We republican ex-colonials may mock the British for the monarchy but we're still hooked on their royal family. Just witness the endless morbid curiosity over all things Princess Di. I confess that in London one time my then-wife and I found ourselves dashing breathlessly down Pall Mall to catch a glimpse of a horse-drawn procession that included the Queen Mum and Prince Charles. In that moment, I think we would have endorsed the re-upping of the Stamp Act and the tea tax.
So it's understandable that Washington was all aflutter this week as Her Maj once again graced the city with her august, matronly presence. "Capital Goes Gaga over the Queen for a Day," read the Washington Post headline.
Laura Bush explained to the press that she and Condoleezza Rice had coaxed the president into formal tails for Monday's state dinner, the first such occasion of his presidency. "Dr. Rice and I took it upon ourselves to talk him into it, because we thought if were ever going to have a white-tie event, this would be the one," she said. One imagines the phrase "monkey suit" was involved.
By all accounts, it was an elegant evening, although the guest list leaned more toward professional athletes like Peyton Manning, Arnold Palmer and victorious Kentucky Derby jockey Calvin Borel than the Hollywood and media glitterati usually expected at these wingdings.
Entertainment was provided by violinist Itzhak Perlman, in marked contrast to the state dinner thrown for the queen by President Ford when she came over for the bicentennial in 1976.
That night, I recall vividly, the entertainment was Bob Hope and the Captain and Tennille, who serenaded Her Highness with that ode to romantic rodents, "Muskrat Love" ("Now, he's ticklin' her fancy/Rubbin' her toes/Muzzle to muzzle/Now anything goes...").
All of which was surpassed in one transcendent moment when Ford squired the Queen to the dance floor and the Marine Band struck up "The Lady Is a Tramp."
No such sublime luck this time. The Queen and the President exchanged toasts, each of which denounced international terrorism. "Our alliance is rooted in the beliefs that we share," Bush said. "We recognize that every individual has dignity and matchless value. We believe that the most effective governments are those that hold themselves accountable to their people." This from a man who refuses to listen to an American public begging him to extract us from the morass his White House has created.
The 81-year-old Queen has the advantage of him. "My generation can vividly remember the ordeal of the Second World War," she said in her toast. "We experienced the difficulties of those early postwar years."
This is, after all, a woman who saw the wartime devastation of the London Blitz firsthand. A woman who was a driver for the military and whose children were in the service. A woman whose own grandson, Prince Harry, will soon be on duty in Iraq. None of these experiences or anything like them have been shared by our head of state or his offspring.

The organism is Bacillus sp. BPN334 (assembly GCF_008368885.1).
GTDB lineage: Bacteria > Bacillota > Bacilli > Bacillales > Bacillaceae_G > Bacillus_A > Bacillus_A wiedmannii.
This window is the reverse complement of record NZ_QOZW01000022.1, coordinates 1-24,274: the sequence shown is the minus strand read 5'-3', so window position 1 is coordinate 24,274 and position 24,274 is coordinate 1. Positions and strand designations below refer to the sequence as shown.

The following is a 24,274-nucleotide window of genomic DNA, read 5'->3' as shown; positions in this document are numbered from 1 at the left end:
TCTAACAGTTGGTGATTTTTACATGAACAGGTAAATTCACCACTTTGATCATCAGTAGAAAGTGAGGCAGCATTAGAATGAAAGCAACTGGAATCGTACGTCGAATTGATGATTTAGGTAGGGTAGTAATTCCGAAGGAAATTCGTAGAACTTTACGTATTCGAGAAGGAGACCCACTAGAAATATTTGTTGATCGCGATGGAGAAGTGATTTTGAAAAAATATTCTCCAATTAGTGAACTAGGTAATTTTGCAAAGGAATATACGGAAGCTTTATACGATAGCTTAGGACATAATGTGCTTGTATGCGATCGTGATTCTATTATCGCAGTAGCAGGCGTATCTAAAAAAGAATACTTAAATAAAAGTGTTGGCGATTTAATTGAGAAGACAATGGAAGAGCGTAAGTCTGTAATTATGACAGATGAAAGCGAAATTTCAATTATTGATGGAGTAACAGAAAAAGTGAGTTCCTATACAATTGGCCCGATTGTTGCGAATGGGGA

Not that this was discussed during her trip. That would be bad form, don't you know. "She is very proud of her grandson and if that came up, it would only be in the family context," Reginald Dale, a senior fellow at Washington's Center for Strategic and International Studies, told Bloomberg News. "It wouldn't be in the context of a political debate."
The queen, Dale said, "does not have a role in setting policy and is not meant to take political positions."
Too bad. Over the spring pea soup with fernleaf lavender and saddle of spring lamb with chanterelle sauce she might have shared with President Bush some remarks recently made by members of her government.
Last month, in a speech in New York before the Center on International Cooperation, British development secretary Hilary Benn said, "In the UK, we do not use the phrase 'war on terror' because we can't win by military means alone, and because this isn't us against one organized enemy with a clear identity and a coherent set of objectives...
"It is the vast majority of the people in the world -- of all nationalities and faiths -- against a small number of loose, shifting and disparate groups who have relatively little in common apart from their identification with others who share their distorted view of the world and their idea of being part of something bigger. What these groups want is to force their individual and narrow values on others without dialogue, without debate, through violence. And by letting them feel part of something bigger, we give them strength."
Then, last week, the British newspaper The Guardian reported in an exclusive interview with former UK defense minister Geoff Hoon that, "A catalogue of errors over planning for Iraq after the invasion, and an inability to influence key figures in the U.S. administration, led to anarchy in Iraq from which the country has not recovered.
"... Britain disagreed with the U.S. administration over two key decisions in May 2003, two months after the invasion -- to disband Iraq's army and 'de-Baathify' its civil service. Mr. Hoon also said he and other senior ministers completely underestimated the role and influence of the vice-president, Dick Cheney."
Cheney, Bush... with friends like these… In his toast, the president told Elizabeth II, "Our two nations are working together for the common good."
God save the Queen. And us.
© 2007 Messenger Post Newspapers
Michael Winship, Writers Guild of America Award winner and former writer with Bill Moyers, writes for the Messenger Post Newspapers in upstate New York
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Albion Monitor May
7, 2007 (http://www.albionmonitor.com)
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